Church of England warning on gay marriage
The Church of England has warned that proposals to legalise gay marriage could undermine its status.
It says giving civil ceremonies the status of marriage would "alter the intrinsic nature of marriage as the union of a man and a woman".
The Home Office said religious bodies would not have to conduct gay marriages but the Church also fears this could be challenged in European courts.
Gay rights campaigners accuse the Church of "scaremongering".
Civil partnerships were introduced in 2005 to give same-sex couples the same legal rights as married couples, but the law does not allow such unions to be referred to as marriages.
Responding to a consultation in England and Wales, the Church of England said government proposals to allow same-sex marriages by 2015 would "alter the intrinsic nature of marriage as the union of a man and a woman, as enshrined in human institutions throughout history".
It said marriage acknowledged "an underlying biological complementarity which, for many, includes the possibility of procreation".
The Church claims that plans to exempt religious organisations from performing gay marriages would be unlikely to survive legal challenges in domestic and European courts.
As such, the government's consultation exercise, which closes on Thursday, was "flawed, conceptually and legally", it added.
Tory MP Crispin Blunt conceded the government's aim "to protect, indeed proscribe, religious organisations from offering gay marriage" may be "problematic legally".
"But the proposal the government are putting forward is that marriage should be equal in the eyes of the state - whether it's between a same-sex couple or a man and a woman," he told BBC One's Breakfast.
By highlighting the possible loss of its role as a principal provider of marriages, and hinting even at the potential unravelling of its established status, the Church of England hopes to alert the public to the magnitude of what it believes is being proposed in the gay marriage legislation.
The Church says an institution of "vast" benefit to society as a whole is being undermined to meet a political need, and is being deliberately presented as something far more consequential.
The consultation is a "very shallow piece of work on a very serious subject", according to Church officials.
For the Church, a marriage - with its focus on procreation and the need to be consummated - is something that is simply not available to gay couples. By creating different understandings of marriage, it insists, the whole institution will be weakened - something the nation should not be allowed to sleep-walk towards.
But human rights lawyer Lucy Scott-Moncrieff, the vice-president of the Law Society, said the European court was unlikely to agree that any religious organisation would be forced to carry out same-sex marriages.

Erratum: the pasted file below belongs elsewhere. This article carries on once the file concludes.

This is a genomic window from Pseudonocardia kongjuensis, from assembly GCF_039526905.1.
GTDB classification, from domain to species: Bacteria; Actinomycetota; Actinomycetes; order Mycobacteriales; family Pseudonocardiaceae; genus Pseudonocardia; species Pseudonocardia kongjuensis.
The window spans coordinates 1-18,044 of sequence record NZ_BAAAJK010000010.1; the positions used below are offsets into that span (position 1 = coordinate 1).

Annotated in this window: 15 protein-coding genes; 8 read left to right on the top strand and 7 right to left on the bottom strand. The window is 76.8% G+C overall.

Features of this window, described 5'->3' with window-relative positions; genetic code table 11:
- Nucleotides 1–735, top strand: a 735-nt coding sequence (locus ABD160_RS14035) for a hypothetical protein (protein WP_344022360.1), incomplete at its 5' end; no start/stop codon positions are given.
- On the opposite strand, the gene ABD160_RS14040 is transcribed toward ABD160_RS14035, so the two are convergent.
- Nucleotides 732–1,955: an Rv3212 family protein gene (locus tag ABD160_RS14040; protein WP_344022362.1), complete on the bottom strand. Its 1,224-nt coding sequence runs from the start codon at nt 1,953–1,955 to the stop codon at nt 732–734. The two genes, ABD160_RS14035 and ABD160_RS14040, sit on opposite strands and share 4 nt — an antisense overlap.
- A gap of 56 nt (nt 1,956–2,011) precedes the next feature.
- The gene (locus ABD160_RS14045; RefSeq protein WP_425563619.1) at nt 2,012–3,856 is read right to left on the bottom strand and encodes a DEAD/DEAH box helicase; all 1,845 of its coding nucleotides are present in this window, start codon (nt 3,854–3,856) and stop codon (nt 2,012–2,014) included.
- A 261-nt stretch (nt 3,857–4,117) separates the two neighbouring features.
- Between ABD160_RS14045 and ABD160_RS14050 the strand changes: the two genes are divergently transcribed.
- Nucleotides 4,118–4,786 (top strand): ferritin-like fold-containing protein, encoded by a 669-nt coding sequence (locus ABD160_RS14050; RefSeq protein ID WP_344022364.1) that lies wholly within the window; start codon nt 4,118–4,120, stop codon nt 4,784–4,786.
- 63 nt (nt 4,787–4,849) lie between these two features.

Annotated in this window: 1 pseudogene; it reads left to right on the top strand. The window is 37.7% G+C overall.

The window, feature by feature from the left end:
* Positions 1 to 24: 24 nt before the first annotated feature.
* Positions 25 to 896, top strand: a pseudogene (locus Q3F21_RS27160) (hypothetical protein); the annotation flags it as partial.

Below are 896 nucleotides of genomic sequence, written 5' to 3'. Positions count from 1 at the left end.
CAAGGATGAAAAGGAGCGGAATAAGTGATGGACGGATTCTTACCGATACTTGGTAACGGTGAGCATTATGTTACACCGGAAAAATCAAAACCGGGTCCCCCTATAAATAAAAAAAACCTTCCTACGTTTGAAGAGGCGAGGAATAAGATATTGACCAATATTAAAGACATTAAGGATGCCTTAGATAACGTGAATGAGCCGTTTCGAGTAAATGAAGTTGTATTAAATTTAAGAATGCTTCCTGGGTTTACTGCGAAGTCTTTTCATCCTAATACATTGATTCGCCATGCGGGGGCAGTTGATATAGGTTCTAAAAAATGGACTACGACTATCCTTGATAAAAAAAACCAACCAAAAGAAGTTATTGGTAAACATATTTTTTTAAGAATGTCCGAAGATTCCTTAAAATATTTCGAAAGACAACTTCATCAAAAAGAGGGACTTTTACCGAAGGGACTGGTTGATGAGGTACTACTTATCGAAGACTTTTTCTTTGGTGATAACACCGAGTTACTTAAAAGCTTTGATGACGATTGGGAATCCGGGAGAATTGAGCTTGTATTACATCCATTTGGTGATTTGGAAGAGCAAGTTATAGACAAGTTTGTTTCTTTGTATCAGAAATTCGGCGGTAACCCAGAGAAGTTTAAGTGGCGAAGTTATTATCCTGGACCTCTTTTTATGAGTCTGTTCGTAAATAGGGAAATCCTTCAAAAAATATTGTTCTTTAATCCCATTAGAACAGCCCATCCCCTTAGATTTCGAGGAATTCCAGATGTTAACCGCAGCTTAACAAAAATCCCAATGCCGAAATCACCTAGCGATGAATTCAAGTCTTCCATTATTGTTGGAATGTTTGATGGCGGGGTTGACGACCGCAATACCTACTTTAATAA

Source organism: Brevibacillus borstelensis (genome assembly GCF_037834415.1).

"But what it might say is that religious organisations should be allowed to if they want to," she told BBC Radio 4's Today programme, adding that "many" did.
The plans do not allow for religious organisations in favour of change to conduct gay marriages.
The Church says the role of Anglican clergy to perform marriages for any parishioner who wanted one might disappear, undermining the Church of England's role as the state church.
The Rt Rev Tim Stevens, Bishop of Leicester, said the Church was "trying to uphold a traditional of teachings and understandings about marriage" at a time when "many marriages are in difficulty".
"It's very unlikely that, in just a few weeks, a new, universally-acceptable definition of a fundamental social institution can emerge overnight like this," he told Today.
Ben Summerskill, chief executive of Stonewall, meanwhile, accused the Church of England of a "masterclass in melodramatic scaremongering that somehow this is the biggest upheaval since the sacking of monasteries".
He told Today there was "no evidence whatsoever that people will take legal cases against the Church of England" because "the opportunity to sue someone if they don't provide a wedding of your choosing" already existed in law.
"There are hundreds of thousands of people who get remarried everywhere and the churches already say we will not carry out such weddings.
"If there were lawyers and, indeed, excited claimants who wanted to take such a legal case, they would have already been taken in that context," he added.
Human rights campaigner Peter Tatchell, meanwhile, said the government's proposals only concerned civil marriages in registry offices and would have "no impact on faith organisations or places of worship".
The Home Office said it had made it clear that "no religious organisation will be forced to conduct same-sex marriages as a result of our proposals".
The Home Office's consultation paper proposes:
- to allow same-sex couples to marry in a register office or other civil ceremony
- to retain civil partnerships for same-sex couples and allow couples already in a civil partnership to convert it into a marriage
- to allow people to stay married and legally change their gender
- to maintain the legal ban on same-sex couples marrying in a religious service
Source: Home Office consultation paper
"We welcome the Church of England's response and we will be carefully considering all points of view before publishing the outcome of the consultation later in the year," a spokesman said.
In April, prominent Church of England figures wrote an open letter to the Times newspaper saying the Church had "nothing to fear" from the prospect of gay marriage.
The Catholic Church in England and Wales, meanwhile, has urged people to sign an online petition organised up by the Coalition for Marriage.
More than 550,000 people have so far signed the petition set up by the "umbrella group of individuals and organisations in the UK that support traditional marriage and oppose any plans to redefine it".